Three More Depredations By OPT Wolf Pack Confirmed In Ferry County, WA

Wolf Tracks
Three More Depredations By OPT Wolf Pack Confirmed In Ferry County, WA

USA – -(Ammoland.com)- On Jan. 4, Washington Department of Fish and Wildlife staff were informed of dead livestock by the Stevens-Ferry County Wildlife Specialist on a U.S. Forest Service grazing allotment in Ferry County. The livestock producer and ranch staff were actively looking for a few cow-calf pairs remaining on the allotment along the Kettle Crest.

The carcasses were discovered through investigation of wolf location information provided to the livestock producer by the County Wildlife Specialist. The carcasses were within the OPT pack territory.

The producer who owns the depredated livestock is the same producer that experienced wolf depredations by the OPT pack in 2018. The carcasses were discovered northwest of the allotment where the 2018 depredations occurred.

On Jan. 3, the producer searched the area of the reported wolf location information and discovered one live cow and two calf carcasses. The live cow was removed from the area by the producer and was reported to have no injuries. Due to the remote location of the carcasses and lack of daylight, WDFW staff could not reach the area to investigate the dead livestock until Jan. 5. During the investigation of the carcasses initially reported, department staff found and conducted an investigation on an additional cow carcass discovered in close proximity to the others. In total, staff investigated and confirmed three wolf depredations. The three carcasses (two calves and one cow) were within 850 meters of one another.

Investigation of the first calf revealed partial consumption of the internal organs and back half of the carcass. External examination of the hide indicated bite lacerations and puncture wounds on the right and left hindquarter. Lacerations and puncture wounds were present on the inner and outer portion of both legs. Skinning the carcass on the left and right hindquarters revealed hemorrhaging of the muscle tissue.

The remains of the second calf included the vertebral column and two front legs attached to a piece of hide. All of the soft tissue except the remaining hide had been consumed or removed, and the ribs and one of the long bones had been chewed and broken. There was evidence on the hide of significant hemorrhaging in the left armpit of the calf.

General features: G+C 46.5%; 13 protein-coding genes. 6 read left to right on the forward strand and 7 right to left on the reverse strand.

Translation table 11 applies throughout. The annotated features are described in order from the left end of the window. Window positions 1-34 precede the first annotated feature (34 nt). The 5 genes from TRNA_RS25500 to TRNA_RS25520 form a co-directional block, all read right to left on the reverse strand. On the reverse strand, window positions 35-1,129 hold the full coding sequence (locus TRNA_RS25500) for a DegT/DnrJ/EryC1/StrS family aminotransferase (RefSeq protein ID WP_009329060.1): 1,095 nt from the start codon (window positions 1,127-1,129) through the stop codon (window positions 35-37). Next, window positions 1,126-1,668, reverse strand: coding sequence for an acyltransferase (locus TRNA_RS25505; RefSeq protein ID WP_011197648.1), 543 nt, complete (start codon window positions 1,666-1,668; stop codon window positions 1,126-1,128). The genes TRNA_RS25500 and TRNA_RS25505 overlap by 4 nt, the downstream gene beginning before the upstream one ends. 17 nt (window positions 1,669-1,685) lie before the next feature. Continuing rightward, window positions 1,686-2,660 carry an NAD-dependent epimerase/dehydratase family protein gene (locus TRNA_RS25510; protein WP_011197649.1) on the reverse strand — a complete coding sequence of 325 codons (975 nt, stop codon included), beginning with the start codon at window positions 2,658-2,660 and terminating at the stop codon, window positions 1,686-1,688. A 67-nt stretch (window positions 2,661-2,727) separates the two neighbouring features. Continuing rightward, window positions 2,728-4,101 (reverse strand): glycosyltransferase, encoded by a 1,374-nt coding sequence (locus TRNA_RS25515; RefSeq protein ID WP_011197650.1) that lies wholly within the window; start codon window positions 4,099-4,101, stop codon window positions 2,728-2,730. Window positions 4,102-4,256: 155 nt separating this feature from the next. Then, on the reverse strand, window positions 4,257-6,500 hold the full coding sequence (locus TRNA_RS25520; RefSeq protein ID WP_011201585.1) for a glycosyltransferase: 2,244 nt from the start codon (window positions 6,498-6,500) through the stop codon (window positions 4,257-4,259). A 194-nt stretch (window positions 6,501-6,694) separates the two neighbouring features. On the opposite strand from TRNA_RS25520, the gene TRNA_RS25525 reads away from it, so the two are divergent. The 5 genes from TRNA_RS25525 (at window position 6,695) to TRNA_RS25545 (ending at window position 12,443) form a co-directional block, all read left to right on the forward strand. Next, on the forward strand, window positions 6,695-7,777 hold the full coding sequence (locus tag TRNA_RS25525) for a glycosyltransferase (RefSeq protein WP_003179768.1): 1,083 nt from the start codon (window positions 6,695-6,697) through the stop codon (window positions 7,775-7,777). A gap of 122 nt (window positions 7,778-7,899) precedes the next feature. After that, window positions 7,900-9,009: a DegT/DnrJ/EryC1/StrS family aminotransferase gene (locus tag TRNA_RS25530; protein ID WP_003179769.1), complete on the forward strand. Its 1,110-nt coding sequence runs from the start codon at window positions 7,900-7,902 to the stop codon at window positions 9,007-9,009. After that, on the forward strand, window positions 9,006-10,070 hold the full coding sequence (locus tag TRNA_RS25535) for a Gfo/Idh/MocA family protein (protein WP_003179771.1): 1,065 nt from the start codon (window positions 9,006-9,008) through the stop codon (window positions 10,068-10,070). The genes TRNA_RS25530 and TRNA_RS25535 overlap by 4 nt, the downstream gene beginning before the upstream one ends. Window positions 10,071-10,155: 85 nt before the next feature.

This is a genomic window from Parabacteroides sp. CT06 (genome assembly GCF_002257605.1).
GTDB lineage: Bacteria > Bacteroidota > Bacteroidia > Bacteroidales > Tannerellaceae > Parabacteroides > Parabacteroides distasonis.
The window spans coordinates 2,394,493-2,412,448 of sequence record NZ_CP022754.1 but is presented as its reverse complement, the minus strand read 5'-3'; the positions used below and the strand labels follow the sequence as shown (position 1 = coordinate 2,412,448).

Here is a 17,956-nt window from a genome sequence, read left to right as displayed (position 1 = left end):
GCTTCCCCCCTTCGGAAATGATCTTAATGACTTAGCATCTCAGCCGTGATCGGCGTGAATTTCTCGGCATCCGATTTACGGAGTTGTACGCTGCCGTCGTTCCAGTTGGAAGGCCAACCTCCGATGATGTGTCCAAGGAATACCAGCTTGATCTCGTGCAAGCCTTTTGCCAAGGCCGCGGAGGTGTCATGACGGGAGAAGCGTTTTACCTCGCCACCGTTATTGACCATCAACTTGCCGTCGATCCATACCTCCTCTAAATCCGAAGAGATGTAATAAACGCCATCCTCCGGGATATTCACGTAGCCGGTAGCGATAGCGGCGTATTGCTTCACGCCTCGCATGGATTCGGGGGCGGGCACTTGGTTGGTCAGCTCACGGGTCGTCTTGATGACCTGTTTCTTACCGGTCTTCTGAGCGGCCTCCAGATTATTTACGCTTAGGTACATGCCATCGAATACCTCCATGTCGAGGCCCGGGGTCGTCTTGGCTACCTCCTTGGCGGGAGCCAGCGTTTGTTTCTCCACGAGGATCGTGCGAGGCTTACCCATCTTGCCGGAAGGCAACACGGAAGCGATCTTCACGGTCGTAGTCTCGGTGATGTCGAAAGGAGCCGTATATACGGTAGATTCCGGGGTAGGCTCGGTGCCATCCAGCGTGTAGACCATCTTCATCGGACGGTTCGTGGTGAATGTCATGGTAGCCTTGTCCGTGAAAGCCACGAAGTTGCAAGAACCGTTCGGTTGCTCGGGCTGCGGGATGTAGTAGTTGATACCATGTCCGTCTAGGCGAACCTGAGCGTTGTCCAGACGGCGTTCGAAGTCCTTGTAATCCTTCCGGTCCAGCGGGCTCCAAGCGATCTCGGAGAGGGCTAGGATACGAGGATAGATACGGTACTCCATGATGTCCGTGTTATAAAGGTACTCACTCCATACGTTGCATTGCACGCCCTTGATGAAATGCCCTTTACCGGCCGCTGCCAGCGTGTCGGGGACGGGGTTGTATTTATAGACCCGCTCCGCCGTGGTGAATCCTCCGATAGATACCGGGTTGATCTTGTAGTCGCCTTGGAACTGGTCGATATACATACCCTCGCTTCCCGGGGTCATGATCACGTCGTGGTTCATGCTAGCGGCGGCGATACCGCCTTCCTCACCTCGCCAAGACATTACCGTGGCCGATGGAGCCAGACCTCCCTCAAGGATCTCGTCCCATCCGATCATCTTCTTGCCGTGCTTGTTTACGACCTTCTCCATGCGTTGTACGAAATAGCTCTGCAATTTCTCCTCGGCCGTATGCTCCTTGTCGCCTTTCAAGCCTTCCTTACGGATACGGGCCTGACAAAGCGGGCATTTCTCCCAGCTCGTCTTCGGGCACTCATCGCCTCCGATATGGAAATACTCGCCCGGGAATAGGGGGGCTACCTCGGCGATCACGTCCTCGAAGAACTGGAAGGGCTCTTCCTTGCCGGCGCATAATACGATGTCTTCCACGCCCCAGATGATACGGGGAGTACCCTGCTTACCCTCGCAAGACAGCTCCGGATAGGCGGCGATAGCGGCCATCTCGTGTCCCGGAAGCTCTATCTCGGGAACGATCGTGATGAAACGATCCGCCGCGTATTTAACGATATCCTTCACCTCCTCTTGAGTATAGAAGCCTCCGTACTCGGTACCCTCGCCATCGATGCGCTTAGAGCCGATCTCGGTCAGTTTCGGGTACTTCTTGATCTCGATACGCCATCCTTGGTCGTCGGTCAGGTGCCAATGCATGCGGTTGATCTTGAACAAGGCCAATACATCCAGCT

The investigation of the cow carcass revealed significant wounds and consumption of the soft tissues of the head and puncture wounds above the hock on the left rear leg. Skinning the leg revealed significant hemorrhaging and tissue damage immediately underlying those wounds.

The damage to all three of the carcasses investigated was indicative of wolf depredation and wolf tracks were documented at each site. In addition, GPS data from the radio-collared wolf in the OPT pack showed he was in the immediate vicinity during the time of the incidents. The data were also consistent with the age of tracks found at the site during the investigation. The locations and sign further suggest that the wolves involved in the depredations remained in the immediate vicinity for about a week.

No proactive wolf deterrents were in place because cattle were presumed by department staff to be off the grazing allotment. The vast majority of the livestock had been removed almost two months earlier. Deep snow (24-40 inches), avalanche conditions, and the distance from vehicles (more than 10 miles away) prevented WDFW staff or the livestock producer from removing the carcasses or deploying other responsive deterrents. No other livestock were detected in the area.

Previously, the OPT pack was implicated in a total of 16 depredations (13 injured and three killed livestock) in under two months. The additional depredations bring the total to 19 depredations (13 injured and six killed livestock) since Sept. 4, 2018.

On Nov. 13, WDFW Director Kelly Susewind paused action seeking to lethally remove the two remaining wolves from the OPT pack that repeatedly preyed on cattle in Ferry County. WDFW staff previously attempted to remove the remaining two wolves in the pack multiple times over a two-week period, but were unable to locate the uncollared pack member due to the dense forest canopy.

Director Susewind is now reassessing this situation and considering next steps.

For more information, please see previous updates on the OPT pack from the following dates:
2018:

  • Sept 7, 11, 12, 14, 18, 25, 28
  • Oct 5, 19, 25, 26
  • Nov 15

About The Washington Department of Fish and Wildlife

The Washington Department of Fish and Wildlife (WDFW) is dedicated to preserving, protecting and perpetuating the state’s fish and wildlife resources. The department operates under a dual mandate from the Washington Legislature to protect and enhance fish and wildlife and their habitats and provide sustainable, fish- and wildlife-related recreational and commercial opportunities.

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    Wild BillWhodatyThe Green Watch DogGrimm. Recent comment authors
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    tomcat
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    tomcat

    If they would just point a finger at them and tell them no I’m sure they would put their tail between their legs and go lay down and not eat any more bovine. If that doesn’t work then treating them like a predator would be the next best thing.
    Disclaimer: I am not suggesting any action, just offering alternatives.